Firewall NAT
A firewall operates on router to protect local network, It can handle NAT

A Network Address Translation (NAT) firewall operates on a router to protect private networks. It works by only allowing internet traffic to pass through if a device on the private network requested it. A NAT firewall protects the identity of a network and doesn’t show internal IP addresses to the internet.

This is because, when connected to the internet, your router is assigned a single public IP address. It’s visible to the wider net and is needed to communicate with web servers. Any devices connected to the router locally have private IP addresses, which do not allow them to directly ‘communicate’ with the required web servers. This is where NAT comes into play – it directs traffic back and forth.

It is very common to combine Firewall with NAT in Mikrotik. So, a NAT is a rule in a firewall and has plenty of options.

Masquerade

Firewall NAT action=masquerade is unique subversion of action=srcnat, it was designed for specific use in situations when public IP can randomly change, for example, DHCP-server changes it, or PPPoE tunnel after disconnect gets different IP, in short - when public IP is dynamic.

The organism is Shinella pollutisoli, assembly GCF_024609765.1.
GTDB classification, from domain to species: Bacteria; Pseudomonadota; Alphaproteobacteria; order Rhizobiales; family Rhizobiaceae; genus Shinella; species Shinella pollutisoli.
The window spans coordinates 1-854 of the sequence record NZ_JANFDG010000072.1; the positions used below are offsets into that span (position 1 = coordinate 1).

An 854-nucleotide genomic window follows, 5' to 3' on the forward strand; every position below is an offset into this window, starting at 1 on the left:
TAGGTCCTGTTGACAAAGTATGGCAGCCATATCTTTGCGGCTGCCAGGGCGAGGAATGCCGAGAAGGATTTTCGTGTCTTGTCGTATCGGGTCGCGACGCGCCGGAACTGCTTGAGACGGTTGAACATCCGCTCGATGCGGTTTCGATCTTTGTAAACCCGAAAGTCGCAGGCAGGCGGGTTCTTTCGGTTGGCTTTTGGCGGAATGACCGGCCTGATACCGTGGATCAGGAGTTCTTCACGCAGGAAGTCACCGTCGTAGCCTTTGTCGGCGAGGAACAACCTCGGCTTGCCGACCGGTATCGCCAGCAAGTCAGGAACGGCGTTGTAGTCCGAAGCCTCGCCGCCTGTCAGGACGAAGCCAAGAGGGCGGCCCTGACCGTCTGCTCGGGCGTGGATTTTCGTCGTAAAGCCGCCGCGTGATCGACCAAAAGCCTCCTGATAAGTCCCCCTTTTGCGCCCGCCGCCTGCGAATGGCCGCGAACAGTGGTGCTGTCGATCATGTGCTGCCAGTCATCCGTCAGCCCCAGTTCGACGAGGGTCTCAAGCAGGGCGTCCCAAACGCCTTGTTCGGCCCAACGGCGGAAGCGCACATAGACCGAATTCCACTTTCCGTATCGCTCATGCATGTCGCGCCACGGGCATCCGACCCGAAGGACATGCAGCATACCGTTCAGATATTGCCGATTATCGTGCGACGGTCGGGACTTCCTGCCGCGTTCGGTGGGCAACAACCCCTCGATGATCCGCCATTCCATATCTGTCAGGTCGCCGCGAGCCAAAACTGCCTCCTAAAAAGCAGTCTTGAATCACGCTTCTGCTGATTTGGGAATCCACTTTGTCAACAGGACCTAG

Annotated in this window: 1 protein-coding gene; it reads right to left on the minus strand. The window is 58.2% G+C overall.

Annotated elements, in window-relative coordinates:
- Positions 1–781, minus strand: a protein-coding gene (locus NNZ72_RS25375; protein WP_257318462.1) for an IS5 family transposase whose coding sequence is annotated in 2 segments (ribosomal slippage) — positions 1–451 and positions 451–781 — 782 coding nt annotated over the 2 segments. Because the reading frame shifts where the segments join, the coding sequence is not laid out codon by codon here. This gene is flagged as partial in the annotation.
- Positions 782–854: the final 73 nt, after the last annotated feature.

Every time the interface disconnects and/or its IP address changes, the router will clear all masqueraded connection tracking entries that send packets out that interface, this way improving system recovery time after a public IP address change.

Unfortunately, this can lead to some issues when action=masquerade is used in setups with unstable connections/links that get routed over the different links when the primary is down. In such a scenario following things can happen:

  • on disconnect, all related connection tracking entries are purged;
  • next packet from every purged (previously masqueraded) connection will come into a firewall as connection-state=new, and, if a primary interface is not back, a packet will be routed out via an alternative route (if you have any) thus creating a new connection;
  • primary link comes back, routing is restored over the primary link, so packets that belong to existing connections are sent over the primary interface without being masqueraded leaking local IPs to a public network.

You can work around this by creating a blackhole route as an alternative to a route that might disappear on disconnect).

When action=srcnat is used instead, connection tracking entries remain and connections can simply resume.

Firewall NAT
DPQ, Mostafa Barmshory 16 November, 2021
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Network Address Translation
A standard that allows hosts on a local area network to use another set of IP addresses